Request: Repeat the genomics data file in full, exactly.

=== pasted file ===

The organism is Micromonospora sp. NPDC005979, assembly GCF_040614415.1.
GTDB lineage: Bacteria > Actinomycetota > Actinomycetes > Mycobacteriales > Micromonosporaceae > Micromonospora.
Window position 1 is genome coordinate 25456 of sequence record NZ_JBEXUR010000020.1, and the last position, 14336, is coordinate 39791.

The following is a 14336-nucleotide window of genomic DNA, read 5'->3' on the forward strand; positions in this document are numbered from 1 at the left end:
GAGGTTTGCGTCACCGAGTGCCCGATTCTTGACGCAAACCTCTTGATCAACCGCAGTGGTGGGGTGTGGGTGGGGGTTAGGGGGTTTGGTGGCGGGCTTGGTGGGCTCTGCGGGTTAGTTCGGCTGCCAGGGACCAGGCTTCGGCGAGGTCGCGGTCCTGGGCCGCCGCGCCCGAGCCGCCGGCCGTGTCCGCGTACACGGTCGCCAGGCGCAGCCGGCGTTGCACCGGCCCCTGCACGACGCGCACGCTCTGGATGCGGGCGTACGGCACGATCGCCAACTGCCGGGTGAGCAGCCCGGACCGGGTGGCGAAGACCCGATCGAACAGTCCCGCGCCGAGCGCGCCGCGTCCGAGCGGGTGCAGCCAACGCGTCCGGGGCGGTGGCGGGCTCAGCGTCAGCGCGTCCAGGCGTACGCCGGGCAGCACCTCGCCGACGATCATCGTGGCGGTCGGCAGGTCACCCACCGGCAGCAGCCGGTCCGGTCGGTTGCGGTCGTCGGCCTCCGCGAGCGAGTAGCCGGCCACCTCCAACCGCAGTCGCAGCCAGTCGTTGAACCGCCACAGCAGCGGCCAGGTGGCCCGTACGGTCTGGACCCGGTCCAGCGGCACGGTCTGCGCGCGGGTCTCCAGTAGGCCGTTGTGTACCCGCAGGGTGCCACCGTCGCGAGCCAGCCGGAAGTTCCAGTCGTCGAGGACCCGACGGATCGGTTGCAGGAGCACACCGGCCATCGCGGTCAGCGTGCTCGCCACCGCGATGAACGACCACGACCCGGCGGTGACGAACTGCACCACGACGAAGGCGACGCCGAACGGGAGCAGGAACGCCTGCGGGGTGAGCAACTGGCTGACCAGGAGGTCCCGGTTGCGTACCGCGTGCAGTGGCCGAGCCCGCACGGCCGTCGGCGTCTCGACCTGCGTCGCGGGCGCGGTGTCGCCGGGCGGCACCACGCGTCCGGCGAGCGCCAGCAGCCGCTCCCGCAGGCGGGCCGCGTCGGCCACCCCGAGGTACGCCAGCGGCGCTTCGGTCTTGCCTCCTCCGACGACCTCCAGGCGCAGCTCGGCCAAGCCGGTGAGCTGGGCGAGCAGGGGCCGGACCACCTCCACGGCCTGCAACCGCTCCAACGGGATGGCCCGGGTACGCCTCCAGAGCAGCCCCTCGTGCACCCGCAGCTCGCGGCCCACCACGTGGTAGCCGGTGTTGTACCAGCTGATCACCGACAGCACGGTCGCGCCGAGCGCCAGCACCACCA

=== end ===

The organism is Micromonospora sp. NPDC005979, assembly GCF_040614415.1.
GTDB lineage: Bacteria > Actinomycetota > Actinomycetes > Mycobacteriales > Micromonosporaceae > Micromonospora.
Window position 1 is genome coordinate 25456 of sequence record NZ_JBEXUR010000020.1, and the last position, 14336, is coordinate 39791.

The following is a 14336-nucleotide window of genomic DNA, read 5'->3' on the forward strand; positions in this document are numbered from 1 at the left end:
GAGGTTTGCGTCACCGAGTGCCCGATTCTTGACGCAAACCTCTTGATCAACCGCAGTGGTGGGGTGTGGGTGGGGGTTAGGGGGTTTGGTGGCGGGCTTGGTGGGCTCTGCGGGTTAGTTCGGCTGCCAGGGACCAGGCTTCGGCGAGGTCGCGGTCCTGGGCCGCCGCGCCCGAGCCGCCGGCCGTGTCCGCGTACACGGTCGCCAGGCGCAGCCGGCGTTGCACCGGCCCCTGCACGACGCGCACGCTCTGGATGCGGGCGTACGGCACGATCGCCAACTGCCGGGTGAGCAGCCCGGACCGGGTGGCGAAGACCCGATCGAACAGTCCCGCGCCGAGCGCGCCGCGTCCGAGCGGGTGCAGCCAACGCGTCCGGGGCGGTGGCGGGCTCAGCGTCAGCGCGTCCAGGCGTACGCCGGGCAGCACCTCGCCGACGATCATCGTGGCGGTCGGCAGGTCACCCACCGGCAGCAGCCGGTCCGGTCGGTTGCGGTCGTCGGCCTCCGCGAGCGAGTAGCCGGCCACCTCCAACCGCAGTCGCAGCCAGTCGTTGAACCGCCACAGCAGCGGCCAGGTGGCCCGTACGGTCTGGACCCGGTCCAGCGGCACGGTCTGCGCGCGGGTCTCCAGTAGGCCGTTGTGTACCCGCAGGGTGCCACCGTCGCGAGCCAGCCGGAAGTTCCAGTCGTCGAGGACCCGACGGATCGGTTGCAGGAGCACACCGGCCATCGCGGTCAGCGTGCTCGCCACCGCGATGAACGACCACGACCCGGCGGTGACGAACTGCACCACGACGAAGGCGACGCCGAACGGGAGCAGGAACGCCTGCGGGGTGAGCAACTGGCTGACCAGGAGGTCCCGGTTGCGTACCGCGTGCAGTGGCCGAGCCCGCACGGCCGTCGGCGTCTCGACCTGCGTCGCGGGCGCGGTGTCGCCGGGCGGCACCACGCGTCCGGCGAGCGCCAGCAGCCGCTCCCGCAGGCGGGCCGCGTCGGCCACCCCGAGGTACGCCAGCGGCGCTTCGGTCTTGCCTCCTCCGACGACCTCCAGGCGCAGCTCGGCCAAGCCGGTGAGCTGGGCGAGCAGGGGCCGGACCACCTCCACGGCCTGCAACCGCTCCAACGGGATGGCCCGGGTACGCCTCCAGAGCAGCCCCTCGTGCACCCGCAGCTCGCGGCCCACCACGTGGTAGCCGGTGTTGTACCAGCTGATCACCGACAGCACGGTCGCGCCGAGCGCCAGCACCACCA